Because I got instant threats. Uh, it’s haram. You’re Murtad (apostate) and you are liable to be killed like “wajib ul katl”, they call it. I was like, why? No, you have to “ustughfirullah” and then you have to do the Shahada once again, so be a Muslim once again. And I was like, yeah, but listen to me. Just let me talk and complete. No, they don’t even want to listen. And I think deep down, everybody knows it’s wrong. Because they don’t even want to listen to you and just because they are afraid that if they will lose the God, they will lose everything in this place. They will lose the concept that they will meet their dead ones after they are going to die, and that the people who have…who they have loved, the people they like, their children, their own children who died at early age of your parents or your siblings. And they believe that after dying, they will all go to Paradise (laughs). So, they…they have that um delusion in their mind. And just because they are afraid of letting go of their delusion, they don’t even want to listen to you. And then there was an incident that happened which made me leave that country.

Can you describe why you left the country?
Yeah, yeah, yeah. So, I was teaching at a school after my bachelor’s degree. And on January 2011, we heard the news that the governor of Punjab, Salman Taseer, has been killed by his security guard. He was shot uh point blank and the reason was, he was criticizing blasphemy laws in Pakistan. And there is this very famous case of Asia Bibi, who was a Christian woman accused of blasphemy, had to be put behind jail for more than 10 years and at the end, they couldn’t even prove that…that she did any kind of blasphemy. And he was supporting that woman because she said, “I have been accused wrongly. I did not commit any blasphemy.” And he was telling the authorities, please relook at these laws because these are black laws and used to silence the…the minority groups and to silence the people with whom you have some sort of, um, what do you call it…uh feud. So, he was against the law and we were all cheering him. Very good. Somebody from the politics is talking about these laws, because nobody even talk about them. You’re not supposed to talk even about the laws that are made by human beings. And he called them black laws and draconian laws that they are being used to kill people, accuse them wrongly and put them behind jail or mob justice. So, if somebody get accused, uh we have Mashal Khan in Pakistan, he was killed by his own university fellows. He was accused of blasphemy and they killed him. We have people who were even mentally ill people. They were killed by the…by the mobs and many of the people are killed and nobody even knows about it because it doesn’t go into the media. Those are just reported cases. So, if there are so many cases where we know women get killed, men get killed, children get killed – even young children, teenagers – uh just because somebody accused them of blasphemy. Somebody said something about, “yeah, he has said wrong about our prophet” or “he has called our prophet…” I don’t know anything, like some sort of abusive words. Nobody will even cross-check that if that happened or not. Just an accusation is enough to get somebody killed. And I was already atheist, so once I saw that and I heard that, I was like, no, they can also kill me any time because I talk about these things openly and I talk about these things with my family. I talk about sometimes. Let’s reflect on things. Why are we even sacrificing animals? Do we need to sacrifice animals to please a God? It…if you listen to that carefully, it looks like as if the God needs the blood of that animal. So, it’s a blood ritual (Interviewer: Hmm.) . It doesn’t sound like that God is All Merciful, All uh Motherly and the God is…is so kind that he doesn’t want to hurt anyone. So I just once said about something about the Eid ul Adha (sacrificial Eid) , where they sacrifice the animals. Uh people were against me. How the fuck do you even criticize that? And friends and family, they tell you…you are not allowed to criticize anything. The people whom you actually are supposed to trust.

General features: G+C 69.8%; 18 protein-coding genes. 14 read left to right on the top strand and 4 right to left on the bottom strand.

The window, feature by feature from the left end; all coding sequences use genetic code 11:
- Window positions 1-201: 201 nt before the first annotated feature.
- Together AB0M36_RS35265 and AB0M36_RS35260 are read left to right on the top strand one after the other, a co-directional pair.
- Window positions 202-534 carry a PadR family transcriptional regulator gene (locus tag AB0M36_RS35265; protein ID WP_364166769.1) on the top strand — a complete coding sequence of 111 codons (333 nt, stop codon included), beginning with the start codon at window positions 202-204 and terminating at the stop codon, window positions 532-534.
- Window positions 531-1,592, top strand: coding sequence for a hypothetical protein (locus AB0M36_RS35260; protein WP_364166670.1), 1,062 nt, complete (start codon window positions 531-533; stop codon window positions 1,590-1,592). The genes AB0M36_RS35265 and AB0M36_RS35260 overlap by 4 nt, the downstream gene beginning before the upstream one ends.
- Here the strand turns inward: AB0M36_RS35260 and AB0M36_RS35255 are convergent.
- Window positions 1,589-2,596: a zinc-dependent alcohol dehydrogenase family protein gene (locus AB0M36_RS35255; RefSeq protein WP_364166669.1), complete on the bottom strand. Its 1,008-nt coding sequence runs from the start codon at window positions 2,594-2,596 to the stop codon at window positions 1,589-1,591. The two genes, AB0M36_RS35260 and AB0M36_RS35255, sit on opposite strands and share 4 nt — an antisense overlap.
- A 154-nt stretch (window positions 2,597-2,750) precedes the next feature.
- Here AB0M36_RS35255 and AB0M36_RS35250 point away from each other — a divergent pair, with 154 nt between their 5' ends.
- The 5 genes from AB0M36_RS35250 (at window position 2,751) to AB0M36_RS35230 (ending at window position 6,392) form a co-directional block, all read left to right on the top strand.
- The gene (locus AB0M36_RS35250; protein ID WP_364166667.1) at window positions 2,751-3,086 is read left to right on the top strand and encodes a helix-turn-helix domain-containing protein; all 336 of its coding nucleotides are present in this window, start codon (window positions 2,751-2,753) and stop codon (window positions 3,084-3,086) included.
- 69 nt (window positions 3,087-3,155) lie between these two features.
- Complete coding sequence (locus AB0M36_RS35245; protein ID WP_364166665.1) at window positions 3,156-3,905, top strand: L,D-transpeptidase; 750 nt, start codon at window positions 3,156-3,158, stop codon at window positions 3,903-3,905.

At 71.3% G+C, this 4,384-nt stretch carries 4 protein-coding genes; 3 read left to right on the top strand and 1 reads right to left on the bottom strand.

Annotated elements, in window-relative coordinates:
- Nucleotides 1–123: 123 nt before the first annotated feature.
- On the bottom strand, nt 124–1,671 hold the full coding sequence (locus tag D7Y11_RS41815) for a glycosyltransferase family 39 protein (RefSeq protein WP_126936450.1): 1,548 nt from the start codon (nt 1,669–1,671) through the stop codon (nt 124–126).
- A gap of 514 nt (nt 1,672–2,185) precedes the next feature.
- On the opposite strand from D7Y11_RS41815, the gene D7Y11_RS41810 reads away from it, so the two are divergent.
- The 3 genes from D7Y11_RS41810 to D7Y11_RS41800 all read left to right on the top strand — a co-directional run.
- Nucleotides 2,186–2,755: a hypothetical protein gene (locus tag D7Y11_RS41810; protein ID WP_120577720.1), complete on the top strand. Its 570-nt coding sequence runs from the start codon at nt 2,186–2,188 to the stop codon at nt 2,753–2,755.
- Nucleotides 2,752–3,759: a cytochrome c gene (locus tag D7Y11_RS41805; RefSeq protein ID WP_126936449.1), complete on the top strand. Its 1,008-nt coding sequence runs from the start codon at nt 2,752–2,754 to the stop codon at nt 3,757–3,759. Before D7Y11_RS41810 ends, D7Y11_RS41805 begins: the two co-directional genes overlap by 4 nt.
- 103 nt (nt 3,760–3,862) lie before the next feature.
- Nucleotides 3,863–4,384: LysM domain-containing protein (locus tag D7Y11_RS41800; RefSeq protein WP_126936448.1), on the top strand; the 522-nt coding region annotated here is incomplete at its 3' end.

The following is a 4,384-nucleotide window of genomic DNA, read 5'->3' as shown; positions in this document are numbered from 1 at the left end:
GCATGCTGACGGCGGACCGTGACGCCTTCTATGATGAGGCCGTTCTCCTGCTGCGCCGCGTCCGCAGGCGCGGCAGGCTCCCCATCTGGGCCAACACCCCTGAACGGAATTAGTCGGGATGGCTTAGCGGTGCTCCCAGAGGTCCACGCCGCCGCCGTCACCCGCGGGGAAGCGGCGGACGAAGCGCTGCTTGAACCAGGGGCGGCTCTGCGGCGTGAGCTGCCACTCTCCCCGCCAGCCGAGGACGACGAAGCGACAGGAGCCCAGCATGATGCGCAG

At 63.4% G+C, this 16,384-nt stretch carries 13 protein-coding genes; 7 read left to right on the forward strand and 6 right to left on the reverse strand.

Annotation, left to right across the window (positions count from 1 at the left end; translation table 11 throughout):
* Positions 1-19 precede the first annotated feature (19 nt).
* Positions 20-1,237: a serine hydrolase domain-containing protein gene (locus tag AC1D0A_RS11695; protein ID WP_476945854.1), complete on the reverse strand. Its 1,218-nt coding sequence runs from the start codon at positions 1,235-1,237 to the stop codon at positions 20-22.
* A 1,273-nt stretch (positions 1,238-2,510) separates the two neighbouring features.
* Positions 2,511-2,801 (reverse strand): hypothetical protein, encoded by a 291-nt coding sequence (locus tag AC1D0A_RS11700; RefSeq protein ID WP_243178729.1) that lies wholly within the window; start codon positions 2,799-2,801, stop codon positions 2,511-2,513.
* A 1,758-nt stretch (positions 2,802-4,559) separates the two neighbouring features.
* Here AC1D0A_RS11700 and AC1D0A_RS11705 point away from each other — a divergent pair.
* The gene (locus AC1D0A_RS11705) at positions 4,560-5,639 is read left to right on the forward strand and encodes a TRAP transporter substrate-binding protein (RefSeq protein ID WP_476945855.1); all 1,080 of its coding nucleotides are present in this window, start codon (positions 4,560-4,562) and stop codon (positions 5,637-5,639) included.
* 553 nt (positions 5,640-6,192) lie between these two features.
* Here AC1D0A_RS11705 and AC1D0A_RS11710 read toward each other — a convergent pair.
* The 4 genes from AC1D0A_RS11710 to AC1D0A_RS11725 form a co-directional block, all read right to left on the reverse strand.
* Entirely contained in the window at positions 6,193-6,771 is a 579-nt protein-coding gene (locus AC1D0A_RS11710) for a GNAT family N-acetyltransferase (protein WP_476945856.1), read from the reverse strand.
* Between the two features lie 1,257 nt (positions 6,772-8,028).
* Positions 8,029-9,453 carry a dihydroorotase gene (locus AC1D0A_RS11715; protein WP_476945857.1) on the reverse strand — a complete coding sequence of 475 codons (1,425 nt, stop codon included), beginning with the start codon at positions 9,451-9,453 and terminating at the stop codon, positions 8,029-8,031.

Your…your support group and your…your social network. And if they are against you, you don’t have anything in that society. It’s gone. Everything is then…

How did that make you feel?
Oh, it was…it was horrible. I was scared. I was scared to death. Honestly, I was also accused once uh by one of my colleagues, and they were like, if we could kill you, we would have done that, but we can’t do that. So, you’d need to repent. You need to do the ustughfirulla once again and accept Islam once again for this revival of Shahada. So, I did that (laughs) just to save my life. But it made me sick. It made me really sick in my…in my body, as well as in my mind.And it was very stressful because those are people that you are helping, that you are working together. You have so many memories together, and all of a sudden they turn against you just because you criticize their religion, you criticize their practices, and they don’t allow you to criticize that. I was sick. I remember I even went to hospital and the doctors were like, what happened? I was like, I don’t know what happened. I’m just sick. And I can’t explain that because my body was reacting in a different way. I felt really, uh, tired. I felt extremely weak, like as if I don’t have any power in my body and I had to stay at hospital for, I think, two days. Yeah. So after that they released me. They were like, OK, you are fine now because the reason was I did not feel secure anymore in the university. And thank God, that was my last semester. And after that I didn’t have to face those people again. And it…it was after that, uh, threat, I would go there just to take classes and wouldn’t even talk to other people and straight away leave the classrooms as soon as the class ended and leave the university. It was horrible. It was not…I don’t even wish to…to…to my worst enemies such kind of life that they have to be afraid of people they know and they trust are trusted at that time. Because it’s it’s something that makes you hate yourself sometimes. Why are you the one that that is different than the others and you don’t find any connection with them? But as I said in 2011, I found out also people on Facebook. Their were like Facebook groups for atheists for meeting. So, I joined Facebook in 2009 and in 2010 there were people who added me in a couple of groups.